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Netflix films that depicted the growing influence of India’s Hindu right wing were removed

In the film “Annapoorani,” a female chef defies discrimination based on her caste. Hindu campaigners claimed that it was hurtful to them.

Annapoornani: The Goddess of Food

“Annapoornani: The Goddess of Food” is the title of the trailer, which promises an amazing and dramatic story of a city with South Indian temples rising to prominence. When a priest’s daughter competes in a cooking competition, social norms inevitably stand in her way of success. As the highest ranking Brahmin in Hindu society, Annapoornani’s father disapproves of her cooking meat because it is against their family’s customs. A romantic subplot between Hindus and Muslims is hinted at in the film. It was abruptly taken down from Netflix two weeks after it debuted. Ramesh Solanki, a self-proclaimed “proud Hindu nationalist,” filed a police complaint, claiming the film “hurt Hindu sentiments” by depicting Hindu deities eating meat.

Netflix’s Response and Controvers

In a letter of apology, the production studio quickly asked for forgiveness for “hurting the religious sentiments of Hindus and Brahmin community.” Nevertheless, the movie was quickly taken down from Netflix worldwide, which had an effect on how Indian society was portrayed and demonstrated the rising power of fresh Hindu nationalist voices. The movie’s writer and director, Neil Krishna, made an effort to play down any possible backlash by saying, “The censor board would not have approved the film if its content disturbed communal harmony.”

Netflix’s Self-Censorship?


Netflix seems to have self-censored “Annapoornani,” even though the official censor board did not. In other instances, Netflix collaborates informally with the board, though streaming services in India are not subject to traditional censorship laws governing Indian cinema. Netflix has been streaming uncensored Indian films for a while now, including some that challenge the official narrative. Regardless of their worldwide visibility, Indian streaming film versions have been aligned with locally censored versions since last year.

Impact and International Perspective


The “Annapoornani” controversy highlights the impact of Indian voices on international markets, rather than the catalysts that gave rise to them. Audiences in areas with radically different political and Pakistan-related priorities can relate to complaints such as Solanki’s. “Annapoornani” was made in the southern state of Tamil Nadu, which has a long history of actively combating casteism. While nearly 98% of Tamil people eat meat, Gujarat, the home state of Modi, is primarily a vegetarian state. Concerns regarding government influence are echoed by Indian filmmakers making unconventional films, who are feeling the increasing pressure of bold Hindu nationalist pressures on India’s streaming platforms.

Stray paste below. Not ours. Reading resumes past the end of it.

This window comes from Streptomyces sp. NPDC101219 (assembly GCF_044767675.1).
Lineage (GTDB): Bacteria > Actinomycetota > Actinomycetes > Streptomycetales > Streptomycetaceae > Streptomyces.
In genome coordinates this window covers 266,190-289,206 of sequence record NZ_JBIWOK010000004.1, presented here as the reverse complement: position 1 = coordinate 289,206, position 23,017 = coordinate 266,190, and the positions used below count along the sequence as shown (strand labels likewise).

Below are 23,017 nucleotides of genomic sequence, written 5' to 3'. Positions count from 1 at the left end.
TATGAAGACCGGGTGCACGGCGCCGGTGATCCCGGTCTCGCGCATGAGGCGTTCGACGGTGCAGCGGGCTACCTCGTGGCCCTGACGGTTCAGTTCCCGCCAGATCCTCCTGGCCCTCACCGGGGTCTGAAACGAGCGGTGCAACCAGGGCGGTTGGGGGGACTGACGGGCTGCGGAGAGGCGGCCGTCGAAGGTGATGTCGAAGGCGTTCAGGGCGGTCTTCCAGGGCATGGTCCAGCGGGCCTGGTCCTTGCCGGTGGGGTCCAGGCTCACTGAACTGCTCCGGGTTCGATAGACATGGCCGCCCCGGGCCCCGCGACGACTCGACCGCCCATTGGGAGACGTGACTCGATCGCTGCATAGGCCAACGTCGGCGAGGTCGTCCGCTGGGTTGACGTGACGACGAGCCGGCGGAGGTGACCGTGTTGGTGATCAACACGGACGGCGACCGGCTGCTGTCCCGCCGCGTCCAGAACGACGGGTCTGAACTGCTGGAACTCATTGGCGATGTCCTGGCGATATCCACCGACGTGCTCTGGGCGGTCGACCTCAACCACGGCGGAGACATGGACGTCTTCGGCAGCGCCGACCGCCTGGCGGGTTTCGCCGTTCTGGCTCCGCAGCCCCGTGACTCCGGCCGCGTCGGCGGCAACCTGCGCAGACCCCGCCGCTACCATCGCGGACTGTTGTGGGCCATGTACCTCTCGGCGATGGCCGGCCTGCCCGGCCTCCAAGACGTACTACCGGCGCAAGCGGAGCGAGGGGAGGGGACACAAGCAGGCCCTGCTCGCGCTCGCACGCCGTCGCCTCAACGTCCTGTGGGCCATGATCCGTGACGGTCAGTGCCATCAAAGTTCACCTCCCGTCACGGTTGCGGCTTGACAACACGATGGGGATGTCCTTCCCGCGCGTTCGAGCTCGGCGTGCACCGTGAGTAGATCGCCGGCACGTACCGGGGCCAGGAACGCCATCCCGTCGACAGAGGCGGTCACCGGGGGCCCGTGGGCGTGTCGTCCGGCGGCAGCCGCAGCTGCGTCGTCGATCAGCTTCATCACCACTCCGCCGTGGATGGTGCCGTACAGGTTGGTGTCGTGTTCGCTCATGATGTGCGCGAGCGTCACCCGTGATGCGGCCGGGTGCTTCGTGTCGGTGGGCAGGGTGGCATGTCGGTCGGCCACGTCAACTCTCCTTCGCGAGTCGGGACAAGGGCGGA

Emerging indie Indian films like “Writing with Fire” and “All That Breathes” have been confronting Hindu nationalist politics in recent years. The contentious removal of “Annapoornani” from Netflix raises the possibility that unapproved versions may find their way to Indian viewers via for-profit websites like YouTube. The incidents draw attention to the changing face of Indian cinema, where films are now primarily seen abroad, as well as the possible conflict between streaming services and the changing political landscape in India.

Netflix’s Persistent Difficulties

For their part, Mumbai-based Netflix representatives did not reply to questions about the controversy surrounding “Annapoornani.” However, Netflix’s founder, Reed Hastings, has previously publicly supported similar content policies. Defying criticism in 2019 for responding to viewer complaints by censoring an American show critical of Saudi Arabia, Reed Hastings said, “We’re not trying to give ‘truth to power.’ We’re trying to entertain.” The complaints from India affect viewers in other regions with different political agendas as well as international markets.

influence on Indian film

Similar to Solanki’s comments, the complaints strike a chord with viewers whose politics and priorities diverge greatly from those of places like Gujarat. The movie “Annapoornani” was shot in Tamil Nadu, a region well-known for defying Brahmin authority. Hindu nationalists and nonconformist filmmakers are at odds, and this conflict is a microcosm of a greater conflict in Indian society. Indian movies are widely available through international distribution channels, indicating a potential trend where uncensored versions could be seen by more people, regardless of where they are in the world.

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